In the battle for Olivia’s heart, Team Jake just pulled ahead -- way, way ahead.
One of the most contentious issues among “Scandal” fans is whether Fitz and Olivia belong together. The show clearly wants us to think they do, but sometimes -- make that nearly all the time -- it’s hard for us mere mortals to agree. Fitz makes Olivia do extremely stupid and morally indefensible things, like stealing elections, all because they have some kind of animalistic attraction to each other.
Sure, there’s a nebulous sense that Olivia is driven to madness not simply by lust but by her belief in Fitz’s political abilities, but whatever qualities of leadership she sees in him have not translated to the viewer. Mostly, Fitz seems like a wan puppet controlled and manipulated by Mellie, Cyrus and Olivia. Think about it: The boldest thing he’s done so far is killing Verna Thornton, and his defining moment as president was when he got shot. Hardly a profile in courage, that one. It would be one thing if Olivia and Fitz were just civilians, but their disastrous relationship is a blight on the country and pretty much all of mankind.
Now, as if this couple weren't awful enough already, in "More Cattle, Less Bull," we learn that Fitz may have also killed Olivia’s mother. Awkward!
There’s something hilariously, fantastically ridiculous about this twist, as if the “Scandal” writing staff had a spitballing session to come up with the absolute most indefensible thing you could do to a romantic partner. You think your boyfriend is bad news? Well at least he didn’t kill your mother along with 300 or so other people and then cover it up and use you to help get elected.
The timing of the discovery also heightens the effect. Olivia tries her darndest to resist Fitz, even throwing her super-secret burner phone into the trash. But in a moment of weakness, fueled by a few gallons of red wine and her burning desire to vet the president's jokes for the White House Correspondents' Dinner, Olivia answers the phone and is back under his spell almost instantly. She may be hopelessly attracted to Fitz, but only a complete lunatic would be hot for the guy who killed her mother.
Now, it's important to remember that this is “Scandal,” after all, and Huck doesn’t actually know for sure what happened -- only what he’s pieced together based on three clues. This show has a habit of taking wild turns, so chances are there will be more to the story than it seems. Consider that just last week, it looked like Operation Remington involved something run-of-the-mill awful like killing a few civilians during a covert mission in Iran. Nope, turns out Fitz was (maybe) just using that as cover for the truly heinous thing he (maybe) did in, of all places, Iceland. At this rate, next week we’ll discover that Maya wasn’t really Olivia’s mom and that she’s still alive, drinking glögg on a fjord somewhere.
Or, more likely, that if Fitz did kill Maya, he had a compelling reason to do so. Given Olivia’s antipathy for her father, it would be interesting if her mother was the real baddie in the Pope clan, wouldn’t it? There are already hints that this might be the case. In the very opening scene of the episode, Olivia alludes to “the brave, outspoken girl my mother taught me to be.” Rowan fires back, “How fascinating you think that’s your mother’s legacy being brave, outspoken.” It’s a great moment that, if I were to hazard a guess, is setting us up for the next whiplash-inducing revelation.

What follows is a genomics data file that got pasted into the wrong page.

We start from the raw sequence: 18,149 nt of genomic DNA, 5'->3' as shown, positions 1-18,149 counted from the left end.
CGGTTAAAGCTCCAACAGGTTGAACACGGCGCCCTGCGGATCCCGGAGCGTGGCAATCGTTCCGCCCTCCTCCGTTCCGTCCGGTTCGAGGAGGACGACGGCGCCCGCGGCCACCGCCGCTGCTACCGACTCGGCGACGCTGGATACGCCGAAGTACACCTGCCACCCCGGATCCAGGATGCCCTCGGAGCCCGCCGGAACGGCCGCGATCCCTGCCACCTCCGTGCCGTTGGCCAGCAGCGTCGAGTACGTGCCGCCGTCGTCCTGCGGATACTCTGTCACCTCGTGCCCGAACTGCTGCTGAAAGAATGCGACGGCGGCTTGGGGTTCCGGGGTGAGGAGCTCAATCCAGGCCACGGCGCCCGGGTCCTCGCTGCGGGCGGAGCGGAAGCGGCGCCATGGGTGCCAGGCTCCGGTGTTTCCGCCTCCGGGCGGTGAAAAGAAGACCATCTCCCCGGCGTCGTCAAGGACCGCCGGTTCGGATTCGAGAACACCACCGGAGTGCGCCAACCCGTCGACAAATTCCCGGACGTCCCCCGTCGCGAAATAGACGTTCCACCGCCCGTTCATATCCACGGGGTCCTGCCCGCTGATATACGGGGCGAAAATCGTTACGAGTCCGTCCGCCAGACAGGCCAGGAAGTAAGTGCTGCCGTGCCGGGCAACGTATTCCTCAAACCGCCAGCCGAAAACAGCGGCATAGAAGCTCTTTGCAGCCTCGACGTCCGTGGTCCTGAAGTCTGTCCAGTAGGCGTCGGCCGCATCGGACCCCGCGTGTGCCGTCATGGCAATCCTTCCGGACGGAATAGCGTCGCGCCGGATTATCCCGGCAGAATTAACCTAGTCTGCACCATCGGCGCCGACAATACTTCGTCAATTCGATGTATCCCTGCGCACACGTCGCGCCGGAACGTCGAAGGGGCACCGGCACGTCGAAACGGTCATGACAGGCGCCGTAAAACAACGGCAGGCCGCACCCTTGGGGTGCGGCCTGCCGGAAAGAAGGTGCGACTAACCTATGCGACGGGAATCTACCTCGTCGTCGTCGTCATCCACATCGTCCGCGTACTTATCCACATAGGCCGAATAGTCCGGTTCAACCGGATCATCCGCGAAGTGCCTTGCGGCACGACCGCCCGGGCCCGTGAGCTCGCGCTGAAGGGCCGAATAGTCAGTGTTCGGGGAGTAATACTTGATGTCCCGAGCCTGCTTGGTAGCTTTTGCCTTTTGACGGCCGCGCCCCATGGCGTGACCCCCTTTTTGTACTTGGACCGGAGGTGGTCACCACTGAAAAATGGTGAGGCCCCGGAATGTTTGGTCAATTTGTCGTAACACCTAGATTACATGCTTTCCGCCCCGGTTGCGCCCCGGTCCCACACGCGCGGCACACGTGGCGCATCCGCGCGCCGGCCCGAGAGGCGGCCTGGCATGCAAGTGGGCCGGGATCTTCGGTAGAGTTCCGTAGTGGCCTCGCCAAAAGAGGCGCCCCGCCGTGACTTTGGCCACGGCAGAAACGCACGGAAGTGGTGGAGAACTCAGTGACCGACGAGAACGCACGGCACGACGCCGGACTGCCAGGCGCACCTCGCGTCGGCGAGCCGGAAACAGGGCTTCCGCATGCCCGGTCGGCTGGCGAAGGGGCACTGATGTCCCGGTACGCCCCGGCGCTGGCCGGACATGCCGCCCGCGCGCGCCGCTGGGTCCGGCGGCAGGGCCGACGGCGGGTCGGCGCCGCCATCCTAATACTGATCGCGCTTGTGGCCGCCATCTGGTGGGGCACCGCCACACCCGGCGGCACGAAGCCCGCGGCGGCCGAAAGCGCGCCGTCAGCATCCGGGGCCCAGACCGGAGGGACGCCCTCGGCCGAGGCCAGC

The predicament faced by Olivia’s client o’ the week, Rep. Josie Marcus, also hints at more mommy bombshells in the works. The Democratic presidential candidate hires Olivia to deal with the skeleton in her closet -- namely, that she gave birth to a baby girl as a teenager and gave her up for adoption. Olivia sends her team out to Montana to investigate, where they discover that Josie’s sister Candace is -- no points for guessing -- actually her daughter.
Put on the spot during a debate in a way that seems highly improbable, even in our deeply nasty political climate, Josie follows Olivia’s advice and admits that she gave birth to a child she later gave up. She doesn’t provide details, but Candace is able to piece together the truth as, I’m guessing, the press corps soon will. The message, as I see it: Your mom ain’t who you think she is.
Olivia now faces a choice between working for Fitz’s reelection campaign, something she clearly wanted to do right up until the moment Huck and Jake showed up at her door, or going with Josie and using what she knows to ruin him. A third option also presents itself. In an extremely promising development, Sally looks poised to pull a Perot and run as an independent candidate against Fitz, which, at the risk of hyperbole, would be the greatest thing to happen in television history. Whatever Olivia decides -- and, personally, I’m on Team Josie -- it’s going to be juicy.
If only real-life presidential campaigns presented so many enticing options.
--It could be that Olivia’s Cruella de Vil look at the White House Correspondents’ Dinner -- asymmetrical hairdo and black and white dress -- hint at the tension in this episode between her passion for Fitz and her budding feelings for Jake. Or not. Whatever the case may be, she looked fierce.
--The Quinn-going-rogue storyline (this week she was “grounded” by Harrison and the others but bought a gun on the sly) is going to be very silly, and not necessarily in a good way.
--Harrison is long overdue for an interesting subplot of his own. Maybe something about where he finds all those snazzy plaid shirts?
--Olivia might be funnier than Fitz, as she claims, but that is not saying much.
--"We got Poped" = best line ever.
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